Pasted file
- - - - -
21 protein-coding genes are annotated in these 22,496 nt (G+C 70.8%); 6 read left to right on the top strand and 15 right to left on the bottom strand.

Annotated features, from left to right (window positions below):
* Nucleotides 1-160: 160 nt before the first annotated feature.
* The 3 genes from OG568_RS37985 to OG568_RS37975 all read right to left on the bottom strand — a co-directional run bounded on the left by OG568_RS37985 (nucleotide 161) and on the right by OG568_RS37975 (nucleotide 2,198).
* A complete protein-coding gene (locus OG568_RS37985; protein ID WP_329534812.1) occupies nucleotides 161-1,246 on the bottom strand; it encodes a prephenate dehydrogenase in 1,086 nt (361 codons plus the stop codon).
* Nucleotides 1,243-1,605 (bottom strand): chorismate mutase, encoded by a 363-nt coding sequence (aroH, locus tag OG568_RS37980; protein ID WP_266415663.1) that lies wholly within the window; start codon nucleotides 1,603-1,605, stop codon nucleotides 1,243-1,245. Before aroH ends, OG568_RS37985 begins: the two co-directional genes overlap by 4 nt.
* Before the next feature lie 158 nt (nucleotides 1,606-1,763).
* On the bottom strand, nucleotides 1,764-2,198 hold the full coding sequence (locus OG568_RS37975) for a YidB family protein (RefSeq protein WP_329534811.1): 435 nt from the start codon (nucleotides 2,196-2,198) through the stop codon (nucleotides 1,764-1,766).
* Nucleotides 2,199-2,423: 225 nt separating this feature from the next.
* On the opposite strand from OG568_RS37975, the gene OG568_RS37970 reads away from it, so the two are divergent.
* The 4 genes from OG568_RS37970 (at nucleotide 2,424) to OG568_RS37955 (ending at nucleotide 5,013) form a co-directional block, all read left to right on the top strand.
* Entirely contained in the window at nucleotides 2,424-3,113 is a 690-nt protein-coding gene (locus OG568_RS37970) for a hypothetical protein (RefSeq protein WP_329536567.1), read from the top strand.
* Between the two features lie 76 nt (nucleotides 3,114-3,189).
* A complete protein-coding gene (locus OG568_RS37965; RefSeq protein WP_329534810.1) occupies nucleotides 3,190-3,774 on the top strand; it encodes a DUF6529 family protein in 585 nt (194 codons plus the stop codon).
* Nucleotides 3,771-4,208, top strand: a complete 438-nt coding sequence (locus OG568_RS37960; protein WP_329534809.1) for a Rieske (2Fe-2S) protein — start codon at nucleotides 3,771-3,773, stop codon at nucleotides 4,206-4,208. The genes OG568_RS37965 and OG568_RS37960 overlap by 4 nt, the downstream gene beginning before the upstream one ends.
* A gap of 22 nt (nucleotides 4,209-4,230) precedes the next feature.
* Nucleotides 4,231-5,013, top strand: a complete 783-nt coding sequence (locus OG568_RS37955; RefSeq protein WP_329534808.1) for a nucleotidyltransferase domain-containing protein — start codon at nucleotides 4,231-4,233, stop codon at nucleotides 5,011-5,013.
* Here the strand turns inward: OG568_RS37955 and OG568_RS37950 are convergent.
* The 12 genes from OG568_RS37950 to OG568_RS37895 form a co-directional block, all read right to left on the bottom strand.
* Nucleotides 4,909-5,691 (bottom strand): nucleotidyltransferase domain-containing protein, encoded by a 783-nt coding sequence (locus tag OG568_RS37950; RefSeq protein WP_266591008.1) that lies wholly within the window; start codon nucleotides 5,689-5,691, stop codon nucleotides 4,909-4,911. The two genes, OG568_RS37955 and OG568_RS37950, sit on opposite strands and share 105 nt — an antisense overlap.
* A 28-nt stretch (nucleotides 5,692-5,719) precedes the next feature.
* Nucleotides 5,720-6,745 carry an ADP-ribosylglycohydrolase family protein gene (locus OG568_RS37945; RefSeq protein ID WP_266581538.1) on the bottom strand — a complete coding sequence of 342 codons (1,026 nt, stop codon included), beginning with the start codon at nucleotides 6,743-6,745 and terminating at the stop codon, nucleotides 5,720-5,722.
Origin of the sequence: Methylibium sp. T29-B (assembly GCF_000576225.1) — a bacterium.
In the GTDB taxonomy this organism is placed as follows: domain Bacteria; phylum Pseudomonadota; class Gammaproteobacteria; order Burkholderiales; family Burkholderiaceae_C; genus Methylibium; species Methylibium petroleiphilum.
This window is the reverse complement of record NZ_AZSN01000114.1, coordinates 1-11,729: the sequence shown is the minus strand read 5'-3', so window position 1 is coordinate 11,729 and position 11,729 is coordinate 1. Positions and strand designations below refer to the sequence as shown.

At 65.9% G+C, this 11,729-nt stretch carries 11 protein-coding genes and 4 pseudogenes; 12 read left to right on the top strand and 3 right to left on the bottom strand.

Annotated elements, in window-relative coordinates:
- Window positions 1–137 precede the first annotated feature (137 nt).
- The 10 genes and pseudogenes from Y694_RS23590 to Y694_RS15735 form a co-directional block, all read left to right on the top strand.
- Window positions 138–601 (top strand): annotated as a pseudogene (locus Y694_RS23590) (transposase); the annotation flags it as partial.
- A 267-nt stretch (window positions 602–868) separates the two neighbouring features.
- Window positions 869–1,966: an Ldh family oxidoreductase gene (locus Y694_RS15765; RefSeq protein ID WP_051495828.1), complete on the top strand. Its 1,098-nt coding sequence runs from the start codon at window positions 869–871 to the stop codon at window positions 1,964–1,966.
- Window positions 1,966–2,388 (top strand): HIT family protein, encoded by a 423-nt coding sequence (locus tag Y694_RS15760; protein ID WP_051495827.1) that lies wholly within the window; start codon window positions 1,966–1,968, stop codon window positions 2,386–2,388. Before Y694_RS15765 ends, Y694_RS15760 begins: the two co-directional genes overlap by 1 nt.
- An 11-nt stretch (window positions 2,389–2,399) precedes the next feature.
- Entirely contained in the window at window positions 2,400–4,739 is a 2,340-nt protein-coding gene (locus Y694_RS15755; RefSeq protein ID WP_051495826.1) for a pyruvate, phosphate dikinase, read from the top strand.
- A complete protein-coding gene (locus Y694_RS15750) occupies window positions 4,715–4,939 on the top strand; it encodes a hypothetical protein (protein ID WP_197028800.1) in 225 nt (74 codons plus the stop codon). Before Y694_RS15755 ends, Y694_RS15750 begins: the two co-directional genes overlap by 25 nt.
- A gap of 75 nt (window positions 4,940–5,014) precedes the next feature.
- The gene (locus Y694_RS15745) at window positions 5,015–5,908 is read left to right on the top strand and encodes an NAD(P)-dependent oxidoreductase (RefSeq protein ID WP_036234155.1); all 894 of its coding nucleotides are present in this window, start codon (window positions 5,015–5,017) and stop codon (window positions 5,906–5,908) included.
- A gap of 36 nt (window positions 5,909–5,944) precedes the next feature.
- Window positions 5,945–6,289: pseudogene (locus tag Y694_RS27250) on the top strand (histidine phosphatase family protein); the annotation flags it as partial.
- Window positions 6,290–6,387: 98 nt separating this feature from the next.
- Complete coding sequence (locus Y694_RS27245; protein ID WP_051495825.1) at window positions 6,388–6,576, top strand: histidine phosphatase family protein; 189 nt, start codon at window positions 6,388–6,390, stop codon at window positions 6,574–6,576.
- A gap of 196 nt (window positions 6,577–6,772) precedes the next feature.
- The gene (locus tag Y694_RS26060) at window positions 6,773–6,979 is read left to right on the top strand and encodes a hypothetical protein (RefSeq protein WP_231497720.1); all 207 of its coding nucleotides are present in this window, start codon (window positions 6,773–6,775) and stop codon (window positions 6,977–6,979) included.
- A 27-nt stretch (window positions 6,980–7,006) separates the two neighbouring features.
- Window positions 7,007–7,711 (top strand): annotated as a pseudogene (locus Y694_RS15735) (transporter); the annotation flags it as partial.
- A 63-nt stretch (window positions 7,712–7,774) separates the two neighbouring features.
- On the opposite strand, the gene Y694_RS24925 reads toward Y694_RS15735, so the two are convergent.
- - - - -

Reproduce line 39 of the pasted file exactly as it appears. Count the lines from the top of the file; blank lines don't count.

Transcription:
- A gap of 36 nt (window positions 5,909–5,944) precedes the next feature.